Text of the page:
Ethanol facilitates glutamatergic transmission to dopamine neurons in the ventral tegmental area

Cheng Xiao, Xuesi Max Shao, M. Foster Olive, William C. Griffin, Ke Yong Li, Kresimir Krnjević, Chunyi Zhou, Jiang Hong Ye

Research output: Contribution to journalArticlepeer-review

98 Scopus citations


The cellular mechanisms underlying alcohol addiction are poorly understood. In several brain areas, ethanol depresses glutamatergic excitatory transmission, but how it affects excitatory synapses on dopamine neurons of the ventral tegmental area (VTA), a crucial site for the development of drug addiction, is not known. We report here that in midbrain slices from rats, clinically relevant concentrations of ethanol (10-80 mM) increase the amplitude of evoked EPSCs and reduce their paired-pulse ratio in dopamine neurons in the VTA. The EPSCs were mediated by glutamate α-amino-3-hydroxy-5- methylisoxazole-4-propionic acid (AMPA) receptors. In addition, ethanol increases the frequency but not the amplitude of spontaneous EPSCs. Furthermore, ethanol increases extracellular glutamate levels in the VTA of midbrain slices. The effects of ethanol are mimicked by SKF 38393, a dopamine D1 receptor agonist, and by GBR 12935, a dopamine reuptake inhibitor, and they are blocked by SKF 83566, a D1 antagonist, or by reserpine, which depletes dopamine stores. The enhancement of sEPSC frequency reaches a peak with 40 mM ethanol and declines with concentrations ≥80 mM ethanol, which is quite likely a result of D2 receptor activation as raclopride, a D2 receptor blocker, significantly enhanced 80 mM ethanol-induced enhancement of sEPSCs. Finally, 6, 7-dinitroquinoxaline-2, 3-dione (DNQX), an AMPA receptor antagonist, attenuates ethanol-induced excitation of VTA DA neurons. We therefore conclude that, acting via presynaptic D1 receptors, ethanol at low concentrations increases glutamate release in the VTA, thus raising somatodendritic dopamine release, which further activates the presynaptic D1 receptors. Enhancement of this positive feedback loop may significantly contribute to the development of alcohol addiction.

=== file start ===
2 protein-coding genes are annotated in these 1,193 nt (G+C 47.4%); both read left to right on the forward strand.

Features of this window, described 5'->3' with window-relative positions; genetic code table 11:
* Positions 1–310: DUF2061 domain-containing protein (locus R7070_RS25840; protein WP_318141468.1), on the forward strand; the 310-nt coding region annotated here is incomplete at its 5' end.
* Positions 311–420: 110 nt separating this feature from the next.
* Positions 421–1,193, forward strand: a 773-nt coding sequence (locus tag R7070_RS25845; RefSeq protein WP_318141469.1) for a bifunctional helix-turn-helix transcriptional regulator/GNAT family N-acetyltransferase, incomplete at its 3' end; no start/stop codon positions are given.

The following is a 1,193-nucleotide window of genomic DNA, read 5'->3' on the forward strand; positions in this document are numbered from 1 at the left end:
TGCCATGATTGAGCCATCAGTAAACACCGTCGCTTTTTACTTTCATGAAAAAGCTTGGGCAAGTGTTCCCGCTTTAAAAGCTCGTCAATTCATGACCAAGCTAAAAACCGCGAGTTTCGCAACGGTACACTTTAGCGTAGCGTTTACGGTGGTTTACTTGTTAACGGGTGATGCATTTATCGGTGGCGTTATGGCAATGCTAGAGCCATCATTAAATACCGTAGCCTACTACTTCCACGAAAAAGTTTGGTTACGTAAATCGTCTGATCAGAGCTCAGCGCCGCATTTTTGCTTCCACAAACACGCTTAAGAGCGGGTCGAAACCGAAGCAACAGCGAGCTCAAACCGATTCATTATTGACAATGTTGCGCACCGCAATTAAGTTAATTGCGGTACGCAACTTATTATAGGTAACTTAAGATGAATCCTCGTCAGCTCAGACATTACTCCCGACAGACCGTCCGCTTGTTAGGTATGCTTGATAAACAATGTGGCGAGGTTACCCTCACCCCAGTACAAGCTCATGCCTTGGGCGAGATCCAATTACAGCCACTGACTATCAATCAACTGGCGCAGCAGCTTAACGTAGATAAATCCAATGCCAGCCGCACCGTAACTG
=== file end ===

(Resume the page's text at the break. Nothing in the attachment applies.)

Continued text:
Original languageEnglish (US)
Pages (from-to)307-318
Number of pages12
Issue number2
StatePublished - Jan 2009
Externally publishedYes


  • Addiction
  • Alcohol
  • D and D receptors
  • Glutamate
  • Mesolimbic system
  • Raclopride

ASJC Scopus subject areas

  • Pharmacology
  • Psychiatry and Mental health


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